(Renaissance Essays, published in 1985, confirmed Hugh Tre...)
Renaissance Essays, published in 1985, confirmed Hugh Trevor-Roper's reputation as one of the most distinguished writers of history and as an unequaled master of the historical essay. Received with critical acclaim in both England and the United States, the volume gathered wide-ranging essays on both British and European history from the fifteenth century to the early seventeenth centuries. This sequel, Catholics, Anglicans, and Puritans, is composed of five previously unpublished essays on the intellectual and religious movements which lay behind the Puritan revolution in England and Ireland.
(The most powerful man in England during the so-called "El...)
The most powerful man in England during the so-called "Eleven Years Tyranny" from 1629-1640, archbishop of Canterbury William Laud was thrown from power in 1640 and executed on Tower Hill during the Civil War. He remains a controversial figure in English history, either denounced as a tyrant and bigot or extolled as a statesman and martyr. An esteemed scholar uncovers the social ideal that lay behind Laud's political and religious conservatism - an ideal fatally obscured by the archbishop's human limitations.
(In 1947, 33-year-old historian Hugh Trevor-Roper and 82-y...)
In 1947, 33-year-old historian Hugh Trevor-Roper and 82-year-old world-famous art critic Bernard Berenson met for the first time. Trevor-Roper promised to write to Berenson, and his letters continued until his friend, frail but still intensely curious about the world, died in 1959. Elegantly constructed, beautifully and precisely written, Trevor-Roper's correspondences are shot through with high-octane malice, sharp judgments, blistering comments, and many wonderfully funny episodes. From meeting Communist dignitaries behind the Iron Curtain to speeding in his glamorous gray Bentley to visit duchesses in the Scottish borders, this collection sets a tone of amusement at the "human comedy," the vanity, snobbery, intrigue, and human weakness that Trevor-Roper saw all around him. In 1947, 33-year-old historian Hugh Trevor-Roper and 82-year-old world-famous art critic Bernard Berenson met for the first time. Trevor-Roper promised to write to Berenson, and his letters continued until his friend, frail but still intensely curious about the world, died in 1959.
(This book argues that while Anglo-Saxon culture has given...)
This book argues that while Anglo-Saxon culture has given rise to virtually no myths at all, the myth has played a central role in the historical development of Scottish identity. Hugh Trevor-Roper explores three myths across 400 years of Scottish history: the political myth of the "ancient constitution" of Scotland; the literary myth, including Walter Scott as well as Ossian and ancient poetry; and the sartorial myth of tartan and the kilt, invented - ironically, by Englishmen - in quite modern times. Trevor-Roper reveals myth as an often deliberate cultural construction used to enshrine a people’s identity. While his treatment of Scottish myth is highly critical, indeed debunking, he shows how the ritualization and domestication of Scotland’s myths as local color diverted the Scottish intelligentsia from the path that led German intellectuals to a dangerous myth of racial supremacy. This compelling manuscript was left unpublished on Trevor-Roper’s death in 2003 and is now made available for the first time. Written with characteristic elegance, lucidity, and wit, and containing defiant and challenging opinions, it will absorb and provoke Scottish readers while intriguing many others.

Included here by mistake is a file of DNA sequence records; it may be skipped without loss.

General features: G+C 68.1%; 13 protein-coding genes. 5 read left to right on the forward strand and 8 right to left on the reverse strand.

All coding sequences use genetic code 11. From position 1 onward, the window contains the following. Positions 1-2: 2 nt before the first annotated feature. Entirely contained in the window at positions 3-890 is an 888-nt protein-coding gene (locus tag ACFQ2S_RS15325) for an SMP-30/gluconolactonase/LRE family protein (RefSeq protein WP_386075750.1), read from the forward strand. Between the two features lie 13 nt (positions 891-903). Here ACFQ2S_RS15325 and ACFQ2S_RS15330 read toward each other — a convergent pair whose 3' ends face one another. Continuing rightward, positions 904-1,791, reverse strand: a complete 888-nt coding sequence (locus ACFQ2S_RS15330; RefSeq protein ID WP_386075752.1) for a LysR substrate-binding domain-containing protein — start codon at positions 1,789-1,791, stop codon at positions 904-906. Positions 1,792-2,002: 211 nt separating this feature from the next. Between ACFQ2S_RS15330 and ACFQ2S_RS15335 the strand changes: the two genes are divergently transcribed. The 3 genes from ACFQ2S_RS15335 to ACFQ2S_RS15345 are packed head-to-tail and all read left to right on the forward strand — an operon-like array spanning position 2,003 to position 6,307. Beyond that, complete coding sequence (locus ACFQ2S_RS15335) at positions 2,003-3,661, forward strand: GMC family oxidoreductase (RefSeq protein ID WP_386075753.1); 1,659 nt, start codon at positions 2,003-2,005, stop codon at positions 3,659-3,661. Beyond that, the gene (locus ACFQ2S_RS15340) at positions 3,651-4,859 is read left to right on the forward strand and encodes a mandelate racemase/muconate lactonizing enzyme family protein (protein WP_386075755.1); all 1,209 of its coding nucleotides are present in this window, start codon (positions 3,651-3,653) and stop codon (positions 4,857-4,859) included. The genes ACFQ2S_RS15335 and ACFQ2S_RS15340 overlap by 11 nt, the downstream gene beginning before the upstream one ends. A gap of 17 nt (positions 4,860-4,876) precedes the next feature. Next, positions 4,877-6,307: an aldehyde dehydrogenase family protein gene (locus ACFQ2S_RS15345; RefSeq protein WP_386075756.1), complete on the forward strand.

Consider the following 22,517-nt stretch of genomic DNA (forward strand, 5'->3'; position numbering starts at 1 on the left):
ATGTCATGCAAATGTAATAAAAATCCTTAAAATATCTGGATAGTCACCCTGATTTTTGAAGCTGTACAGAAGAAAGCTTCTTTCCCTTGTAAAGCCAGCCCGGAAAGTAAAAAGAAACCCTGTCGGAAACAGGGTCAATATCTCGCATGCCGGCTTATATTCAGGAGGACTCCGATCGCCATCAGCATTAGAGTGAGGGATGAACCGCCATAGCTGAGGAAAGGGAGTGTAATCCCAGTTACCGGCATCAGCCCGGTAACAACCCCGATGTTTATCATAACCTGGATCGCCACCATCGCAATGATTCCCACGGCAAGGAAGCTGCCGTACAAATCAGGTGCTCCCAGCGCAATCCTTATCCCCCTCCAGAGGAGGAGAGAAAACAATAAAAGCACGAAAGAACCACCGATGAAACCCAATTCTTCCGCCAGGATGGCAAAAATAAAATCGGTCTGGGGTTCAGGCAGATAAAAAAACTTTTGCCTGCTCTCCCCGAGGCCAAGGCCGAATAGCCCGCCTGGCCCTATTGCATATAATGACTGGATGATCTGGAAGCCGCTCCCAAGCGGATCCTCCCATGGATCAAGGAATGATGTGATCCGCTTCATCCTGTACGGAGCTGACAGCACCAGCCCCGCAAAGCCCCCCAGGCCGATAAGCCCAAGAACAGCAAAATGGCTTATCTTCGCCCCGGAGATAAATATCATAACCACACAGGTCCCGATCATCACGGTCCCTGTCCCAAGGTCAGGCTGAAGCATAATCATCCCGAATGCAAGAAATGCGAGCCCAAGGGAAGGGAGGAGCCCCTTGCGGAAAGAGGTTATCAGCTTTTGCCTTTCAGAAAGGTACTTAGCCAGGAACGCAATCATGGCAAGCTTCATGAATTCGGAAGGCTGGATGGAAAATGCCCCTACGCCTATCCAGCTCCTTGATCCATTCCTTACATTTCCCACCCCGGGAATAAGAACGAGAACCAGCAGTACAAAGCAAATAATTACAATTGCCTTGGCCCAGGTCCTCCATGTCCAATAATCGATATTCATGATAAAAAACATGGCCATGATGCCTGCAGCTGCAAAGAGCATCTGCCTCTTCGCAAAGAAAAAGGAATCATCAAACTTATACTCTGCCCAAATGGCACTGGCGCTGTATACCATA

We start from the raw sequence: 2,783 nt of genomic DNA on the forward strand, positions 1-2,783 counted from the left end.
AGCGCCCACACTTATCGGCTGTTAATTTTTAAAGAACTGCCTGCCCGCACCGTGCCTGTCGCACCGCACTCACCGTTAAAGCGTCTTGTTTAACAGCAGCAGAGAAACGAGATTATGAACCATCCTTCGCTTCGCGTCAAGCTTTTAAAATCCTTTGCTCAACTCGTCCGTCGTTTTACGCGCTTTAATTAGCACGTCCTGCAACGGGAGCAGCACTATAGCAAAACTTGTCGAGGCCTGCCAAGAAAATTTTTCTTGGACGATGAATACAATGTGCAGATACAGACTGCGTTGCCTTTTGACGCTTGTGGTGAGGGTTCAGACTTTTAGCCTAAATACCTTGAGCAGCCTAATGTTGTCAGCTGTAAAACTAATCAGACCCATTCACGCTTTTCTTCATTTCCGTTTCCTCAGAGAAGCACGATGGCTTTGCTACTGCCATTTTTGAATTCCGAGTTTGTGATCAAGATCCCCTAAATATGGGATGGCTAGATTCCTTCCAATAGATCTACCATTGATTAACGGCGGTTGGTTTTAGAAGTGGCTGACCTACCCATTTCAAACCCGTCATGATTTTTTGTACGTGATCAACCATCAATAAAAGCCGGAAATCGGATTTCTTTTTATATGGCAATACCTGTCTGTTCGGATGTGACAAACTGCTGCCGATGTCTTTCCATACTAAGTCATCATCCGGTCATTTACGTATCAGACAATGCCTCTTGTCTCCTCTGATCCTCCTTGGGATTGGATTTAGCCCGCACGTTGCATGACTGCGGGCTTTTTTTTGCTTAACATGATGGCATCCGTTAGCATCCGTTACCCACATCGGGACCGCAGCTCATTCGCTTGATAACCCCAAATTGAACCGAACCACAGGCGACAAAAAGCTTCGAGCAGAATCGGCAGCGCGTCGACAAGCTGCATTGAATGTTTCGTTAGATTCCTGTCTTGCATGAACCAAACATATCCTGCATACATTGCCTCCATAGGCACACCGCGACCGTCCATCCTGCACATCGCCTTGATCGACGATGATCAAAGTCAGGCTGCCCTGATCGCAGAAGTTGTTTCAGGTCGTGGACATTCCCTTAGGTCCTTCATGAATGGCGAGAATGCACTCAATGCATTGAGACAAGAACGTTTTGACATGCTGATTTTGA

(As a British Intelligence Officer during World War II, Hu...)
As a British Intelligence Officer during World War II, Hugh Trevor-Roper was expressly forbidden from keeping a diary due to the sensitive and confidential nature of his work. He had many high-placed enemies in the Secret Intelligence Service who would have been pleased to use his journals to have him court-martialled or dismissed. However, he confided a record of his thoughts, contacts, and plans to a series of slender notebooks inscribed OHMS ('On His Majesty's Service'). The Wartime Journals reveal the voice and experiences of a war-time 'backroom boy' who spent most of the war engaged in highly-confidential intelligence work in England - including breaking the cipher code of the German secret service, the Abwehr.